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Frederick DELIUS (1862-1934)
Eventyr (Once upon a time) (1917)
Arabesque for baritone, chorus and orchestra (1911)
Hassan – Incidental music (1920-1923)
Koanga (Closing Scene) (1897)
Einar Nørby, baritone; Lesley Fry, baritone; Stanley Riley, bass; Arthur Leavins, violin; Frederick Riddle, viola; BBC Chorus
Royal Philharmonic Orchestra/Sir Thomas Beecham.
Recorded EMI Studio No. 3, Abbey Road, 1951 (Eventyr) and 1956 (Koanga, Hassan - Serenade) and at Walthamstow Town Hall, 1955 (Arabesque, Hassan – rest)

This is another volume in Sony’s reissued series of Beecham Delius recordings from the 1950s. Eventyr and the closing scene from Koanga were included in the Naxos Historical series of recordings from the 1930s, as were less extensive extracts from the Hassan music. Arabesque was completely new to me.

Eventyr is a fifteen minute tone poem based on "Asbjornsen’s folklore", a collection of Norwegian folk tales published in 1841. Requiring a huge orchestra, the work is in that typically Delian rhapsodic style which demands quite a few hearings before we begin to be able to find our way around it. The startling moment when members of the orchestra are instructed to shout is surprisingly tame here, but otherwise the performance is electric.

Arabesque is a rich, opulently scored work for baritone, chorus and orchestra. It is sung to the original Danish text by J.P. Jacobsen, but since neither the text nor its translation appears in the booklet we can have no idea of what the soloist, who sings throughout, or the choir, which has a more subordinate role, are telling us. A summary of the text at least would have been welcome, but we don’t even get that. There are certainly many beautiful moments in the piece, and the soloist sings well enough if with a slightly tiring vibrato, but an opportunity to help the listener with a lesser known Delius work has been missed here.

James Elroy Flecker’s play Hassan or The Golden Journey to Samarkand was first given in September 1923, having been much postponed owing to financial constraints. Delius had been commissioned to compose the incidental music, and the production was successful enough for an initial run of several months. The music is certainly atmospheric. From the tender woodwind and harp solos in the opening piece of this selection to the robust and lively choruses the music is beautiful in itself and was presumably successful in the theatre setting. It also manages quite well to evoke the music of the Arab world without sliding into parody or pastiche. The Act 3 Prelude is particularly successful in this respect. The Serenade, an extended violin solo, and the Closing Scene are well known from other recordings, but this is a more extensive selection than usual and all the more interesting for that. Some of the pieces are short, however, and without much idea of the action they are meant to be accompanying they are difficult to imagine in context, and the failure again to provide the sung texts means that we can have no idea what the chorus is singing. Their words are largely inaudible. Beecham’s performance is magical and definitive, as it also is of the well known Closing Scene from Koanga. The names of the slightly wobbly singers are not given, but at least they are not singing at us from the cellar as seemed to be the case in 1934.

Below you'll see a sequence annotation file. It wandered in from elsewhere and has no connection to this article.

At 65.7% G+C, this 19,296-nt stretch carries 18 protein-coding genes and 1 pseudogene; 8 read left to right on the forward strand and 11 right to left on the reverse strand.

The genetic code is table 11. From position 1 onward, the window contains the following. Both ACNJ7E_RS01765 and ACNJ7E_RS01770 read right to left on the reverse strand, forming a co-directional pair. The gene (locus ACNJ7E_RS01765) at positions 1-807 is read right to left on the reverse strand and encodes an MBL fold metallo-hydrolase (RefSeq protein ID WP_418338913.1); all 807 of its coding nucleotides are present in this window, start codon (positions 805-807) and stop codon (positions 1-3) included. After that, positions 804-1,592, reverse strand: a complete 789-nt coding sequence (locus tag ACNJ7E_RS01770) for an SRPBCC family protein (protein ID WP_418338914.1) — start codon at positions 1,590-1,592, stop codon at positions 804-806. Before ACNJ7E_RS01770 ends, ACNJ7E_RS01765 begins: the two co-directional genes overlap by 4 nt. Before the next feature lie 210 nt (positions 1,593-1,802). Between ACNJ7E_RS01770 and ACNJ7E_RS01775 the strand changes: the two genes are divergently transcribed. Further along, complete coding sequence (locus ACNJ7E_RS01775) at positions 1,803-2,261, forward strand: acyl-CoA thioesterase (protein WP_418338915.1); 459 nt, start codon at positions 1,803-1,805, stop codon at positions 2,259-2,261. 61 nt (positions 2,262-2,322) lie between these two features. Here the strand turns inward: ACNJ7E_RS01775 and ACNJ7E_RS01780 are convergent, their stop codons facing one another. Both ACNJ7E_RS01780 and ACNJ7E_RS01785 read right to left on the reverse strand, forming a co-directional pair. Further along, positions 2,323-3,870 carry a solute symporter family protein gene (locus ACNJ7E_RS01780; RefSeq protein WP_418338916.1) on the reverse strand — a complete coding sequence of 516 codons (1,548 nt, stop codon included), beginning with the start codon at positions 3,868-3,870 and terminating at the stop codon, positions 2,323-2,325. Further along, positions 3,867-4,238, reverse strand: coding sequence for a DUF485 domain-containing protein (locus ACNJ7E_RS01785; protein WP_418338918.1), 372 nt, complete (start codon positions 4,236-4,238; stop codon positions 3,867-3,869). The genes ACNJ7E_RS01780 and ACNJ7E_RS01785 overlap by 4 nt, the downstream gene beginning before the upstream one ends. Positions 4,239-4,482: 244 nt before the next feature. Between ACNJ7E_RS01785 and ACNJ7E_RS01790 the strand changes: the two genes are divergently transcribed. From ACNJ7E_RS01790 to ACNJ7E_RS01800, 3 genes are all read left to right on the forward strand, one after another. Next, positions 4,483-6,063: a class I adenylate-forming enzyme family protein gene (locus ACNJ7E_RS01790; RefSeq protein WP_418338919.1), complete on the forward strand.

The mono sound in Eventyr, from 1951, is the most primitive of these recordings. There is a certain hardness in the sound throughout the disc, and also a number of studio noises, pages being turned and so on, but though it is certainly of its period the sound no longer gets in the way of the listener’s enjoyment as I, for one, find it does in the earlier Naxos series.

The booklet is adorned with the same photographs of Beecham as in other volumes in the series and the accompanying note by Graham Meville-Mason concentrates on Beecham and his association with Delius, especially in the recording studio, rather than on the works themselves, which is understandable given the special nature of these issues.

William Hedley

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